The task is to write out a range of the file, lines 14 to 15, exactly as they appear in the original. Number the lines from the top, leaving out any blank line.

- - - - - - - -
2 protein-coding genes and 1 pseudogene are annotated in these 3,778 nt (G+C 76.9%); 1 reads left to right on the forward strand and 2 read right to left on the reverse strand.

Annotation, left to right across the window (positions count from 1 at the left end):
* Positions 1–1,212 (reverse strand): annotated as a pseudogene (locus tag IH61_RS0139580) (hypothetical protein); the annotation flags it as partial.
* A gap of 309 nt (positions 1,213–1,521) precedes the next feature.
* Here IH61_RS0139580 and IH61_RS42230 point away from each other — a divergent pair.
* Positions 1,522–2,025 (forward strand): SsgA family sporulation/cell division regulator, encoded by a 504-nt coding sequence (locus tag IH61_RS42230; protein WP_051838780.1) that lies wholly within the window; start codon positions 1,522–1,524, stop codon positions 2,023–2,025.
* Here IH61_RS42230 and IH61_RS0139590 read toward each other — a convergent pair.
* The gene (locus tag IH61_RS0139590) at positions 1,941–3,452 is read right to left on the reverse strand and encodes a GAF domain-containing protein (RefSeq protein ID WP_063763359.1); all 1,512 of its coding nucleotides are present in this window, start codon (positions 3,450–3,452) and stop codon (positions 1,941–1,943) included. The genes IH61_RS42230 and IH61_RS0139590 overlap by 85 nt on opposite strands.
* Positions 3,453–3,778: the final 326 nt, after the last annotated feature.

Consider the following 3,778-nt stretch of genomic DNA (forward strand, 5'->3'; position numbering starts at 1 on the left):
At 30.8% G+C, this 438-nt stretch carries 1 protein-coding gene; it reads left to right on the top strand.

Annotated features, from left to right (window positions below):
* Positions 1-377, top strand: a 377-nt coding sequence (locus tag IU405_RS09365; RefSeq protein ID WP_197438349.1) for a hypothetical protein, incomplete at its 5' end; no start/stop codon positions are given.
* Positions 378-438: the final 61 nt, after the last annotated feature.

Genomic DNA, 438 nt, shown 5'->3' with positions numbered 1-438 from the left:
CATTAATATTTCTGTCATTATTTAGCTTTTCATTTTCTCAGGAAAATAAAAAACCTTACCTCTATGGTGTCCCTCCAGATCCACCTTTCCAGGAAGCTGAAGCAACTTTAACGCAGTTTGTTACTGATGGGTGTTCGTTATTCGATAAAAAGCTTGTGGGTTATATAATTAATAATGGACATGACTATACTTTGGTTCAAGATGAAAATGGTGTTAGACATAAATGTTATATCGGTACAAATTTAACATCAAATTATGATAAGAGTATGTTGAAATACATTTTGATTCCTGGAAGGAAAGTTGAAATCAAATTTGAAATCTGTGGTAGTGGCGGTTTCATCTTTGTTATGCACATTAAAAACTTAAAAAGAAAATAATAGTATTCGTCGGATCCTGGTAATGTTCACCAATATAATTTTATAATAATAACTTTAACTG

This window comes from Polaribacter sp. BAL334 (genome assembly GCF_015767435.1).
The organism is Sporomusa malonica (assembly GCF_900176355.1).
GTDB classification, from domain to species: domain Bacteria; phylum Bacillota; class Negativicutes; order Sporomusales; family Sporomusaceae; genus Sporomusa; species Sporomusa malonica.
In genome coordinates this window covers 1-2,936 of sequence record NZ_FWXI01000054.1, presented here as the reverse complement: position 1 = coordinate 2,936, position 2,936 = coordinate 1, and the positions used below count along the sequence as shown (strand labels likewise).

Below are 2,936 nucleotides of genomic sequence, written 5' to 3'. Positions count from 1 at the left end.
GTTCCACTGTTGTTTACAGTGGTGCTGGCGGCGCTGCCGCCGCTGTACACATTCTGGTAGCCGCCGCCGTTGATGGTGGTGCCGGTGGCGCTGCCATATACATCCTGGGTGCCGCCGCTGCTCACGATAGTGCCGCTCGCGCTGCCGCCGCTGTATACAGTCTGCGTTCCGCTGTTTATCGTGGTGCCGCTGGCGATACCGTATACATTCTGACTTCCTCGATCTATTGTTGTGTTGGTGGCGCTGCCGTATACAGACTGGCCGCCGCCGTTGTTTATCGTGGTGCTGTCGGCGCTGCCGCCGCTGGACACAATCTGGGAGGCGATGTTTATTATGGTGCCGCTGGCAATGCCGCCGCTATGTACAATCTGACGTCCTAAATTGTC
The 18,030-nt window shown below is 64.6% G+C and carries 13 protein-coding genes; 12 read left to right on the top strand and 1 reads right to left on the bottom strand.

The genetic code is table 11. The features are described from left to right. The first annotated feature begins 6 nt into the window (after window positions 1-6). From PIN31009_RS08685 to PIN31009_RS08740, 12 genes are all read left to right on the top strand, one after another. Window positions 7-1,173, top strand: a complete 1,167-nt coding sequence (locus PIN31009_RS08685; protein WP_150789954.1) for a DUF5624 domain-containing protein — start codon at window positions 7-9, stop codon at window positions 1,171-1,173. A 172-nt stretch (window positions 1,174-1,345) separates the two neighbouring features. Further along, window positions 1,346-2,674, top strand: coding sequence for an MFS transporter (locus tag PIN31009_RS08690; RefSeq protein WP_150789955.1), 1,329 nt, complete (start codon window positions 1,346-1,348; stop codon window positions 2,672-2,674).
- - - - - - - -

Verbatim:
* Positions 378-438: the final 61 nt, after the last annotated feature.

Genomic DNA, 438 nt, shown 5'->3' with positions numbered 1-438 from the left: